Memory and Aging Study
The Memory and Aging study is a longitudinal study of the relationship between aging and memory loss. Our main goal is to identify early indicators of problems with memory. Secondary goals include:
- Developing novel and non-invasive approaches to study changes in memory function;
- Identifying genetic factors that affect rate of progression in patients with mild cognitive impairment or mild Alzheimer's disease;
- Validating an MRI technique for diagnosis of mild cognitive impairment and/or Alzheimer's disease.
The study will involve genetic, imaging, psychiatric and neuropsychological investigation of memory loss during aging. We will do this with pencil-and-paper questionnaires of your memory, mood and health history; a blood sample for genetic analysis; and various MRI scans.
Additionally, the MRI scans and a smell identification test will be used to investigate problems with sense of smell in early Alzheimer's disease.
You may be eligible to participate in the study if you:
- Are between the ages of 60 and 85.
- Have been diagnosed with Alzheimer's disease or mild cognitive impairment
- Have no history of stroke, head injury or other neurologic or psychiatric disorder
- Do not have a pacemaker or other metal object in your body
- Have no conditions that affect your sense of smell
- Have not had surgery for a brain aneurysm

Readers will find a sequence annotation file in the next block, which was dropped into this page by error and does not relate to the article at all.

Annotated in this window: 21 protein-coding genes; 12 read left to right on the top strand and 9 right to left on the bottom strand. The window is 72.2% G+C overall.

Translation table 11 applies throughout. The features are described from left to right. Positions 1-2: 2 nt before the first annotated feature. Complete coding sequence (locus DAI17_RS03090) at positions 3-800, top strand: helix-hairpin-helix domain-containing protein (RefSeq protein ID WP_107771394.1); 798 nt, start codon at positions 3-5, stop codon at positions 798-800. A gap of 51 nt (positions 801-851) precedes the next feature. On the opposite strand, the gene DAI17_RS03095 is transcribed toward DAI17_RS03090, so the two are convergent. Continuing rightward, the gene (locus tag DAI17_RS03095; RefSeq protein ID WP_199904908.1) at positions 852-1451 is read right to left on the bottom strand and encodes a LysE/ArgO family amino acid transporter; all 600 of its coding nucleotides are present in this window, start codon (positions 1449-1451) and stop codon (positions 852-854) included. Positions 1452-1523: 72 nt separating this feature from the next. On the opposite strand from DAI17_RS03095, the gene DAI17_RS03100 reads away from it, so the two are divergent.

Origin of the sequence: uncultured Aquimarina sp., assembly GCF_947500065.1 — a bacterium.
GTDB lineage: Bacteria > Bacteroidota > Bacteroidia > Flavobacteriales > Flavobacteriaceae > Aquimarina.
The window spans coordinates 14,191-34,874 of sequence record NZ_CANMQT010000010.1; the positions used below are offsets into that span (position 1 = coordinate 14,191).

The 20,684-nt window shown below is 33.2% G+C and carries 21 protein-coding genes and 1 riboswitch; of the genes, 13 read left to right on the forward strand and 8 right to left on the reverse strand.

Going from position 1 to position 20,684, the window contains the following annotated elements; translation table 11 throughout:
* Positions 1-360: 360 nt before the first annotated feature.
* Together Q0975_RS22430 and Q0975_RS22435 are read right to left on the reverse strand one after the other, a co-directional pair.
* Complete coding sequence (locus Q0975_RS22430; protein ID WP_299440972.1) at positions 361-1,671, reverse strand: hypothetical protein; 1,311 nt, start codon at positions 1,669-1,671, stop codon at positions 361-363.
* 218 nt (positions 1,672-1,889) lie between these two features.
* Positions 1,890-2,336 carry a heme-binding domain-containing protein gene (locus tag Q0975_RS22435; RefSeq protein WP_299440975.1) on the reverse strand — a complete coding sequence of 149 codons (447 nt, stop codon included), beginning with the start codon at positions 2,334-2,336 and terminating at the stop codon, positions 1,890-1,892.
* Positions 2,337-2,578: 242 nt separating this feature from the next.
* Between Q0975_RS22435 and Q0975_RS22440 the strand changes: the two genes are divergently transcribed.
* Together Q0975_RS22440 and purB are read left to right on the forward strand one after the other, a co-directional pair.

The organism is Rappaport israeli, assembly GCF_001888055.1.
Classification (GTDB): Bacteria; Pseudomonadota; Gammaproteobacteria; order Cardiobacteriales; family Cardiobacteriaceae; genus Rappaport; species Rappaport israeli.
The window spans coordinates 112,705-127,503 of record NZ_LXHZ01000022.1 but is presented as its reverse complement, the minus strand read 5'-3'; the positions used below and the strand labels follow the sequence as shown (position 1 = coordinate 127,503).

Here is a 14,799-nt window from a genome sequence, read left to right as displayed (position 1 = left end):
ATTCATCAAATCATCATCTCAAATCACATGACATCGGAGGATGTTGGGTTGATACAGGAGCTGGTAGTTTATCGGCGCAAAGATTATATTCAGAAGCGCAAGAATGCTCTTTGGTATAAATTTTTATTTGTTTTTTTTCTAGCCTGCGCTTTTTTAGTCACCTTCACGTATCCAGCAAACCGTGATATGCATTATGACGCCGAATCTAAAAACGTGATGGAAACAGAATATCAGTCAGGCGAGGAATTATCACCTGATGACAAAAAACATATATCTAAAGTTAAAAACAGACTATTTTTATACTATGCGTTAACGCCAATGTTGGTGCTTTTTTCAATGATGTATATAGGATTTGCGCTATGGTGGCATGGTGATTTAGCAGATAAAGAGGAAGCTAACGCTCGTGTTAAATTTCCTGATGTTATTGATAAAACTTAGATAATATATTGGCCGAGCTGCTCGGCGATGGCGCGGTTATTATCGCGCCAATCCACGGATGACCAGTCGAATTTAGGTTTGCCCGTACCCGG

- Are not claustrophobic
- Do not smoke
- Are not pregnant
The study also needs healthy volunteers without symptoms of cognitive impairment or memory problems.
For information, contact David Gallagher at 717-531-5858 or firstname.lastname@example.org.
Aerobic Exercise, Brain Function, and Daily Activities
- We would like to see if routine physical exercise for 25-45 minutes, 3 times per week, helps with memory problems.
- We administer pencil-and-paper pre- and post-exercise questionnaires of your memory and mood.
- This project was developed in collaboration with Dr. Fang Yu of the Pennsylvania State University School of Nursing and Country Meadows retirement community.
Cognitive Rehabilitation Study
- We would like to investigate the benefits of cognitive training and exercises for MCI and mild AD memory difficulties.
- We plan to create a program with 1-hour sessions, meeting 2 days per week, lasting at least 12 weeks in which different techniques for better learning are implemented.
- We would like to see if assisted learning will in turn enhance memory processes.
- Different techniques would be used, and standardized memory tests will be used to determine the effectiveness of the techniques.
- We hope to determine specific cognitive rehabilitation techniques that are beneficial in maintaining functional independence and delaying progression of AD.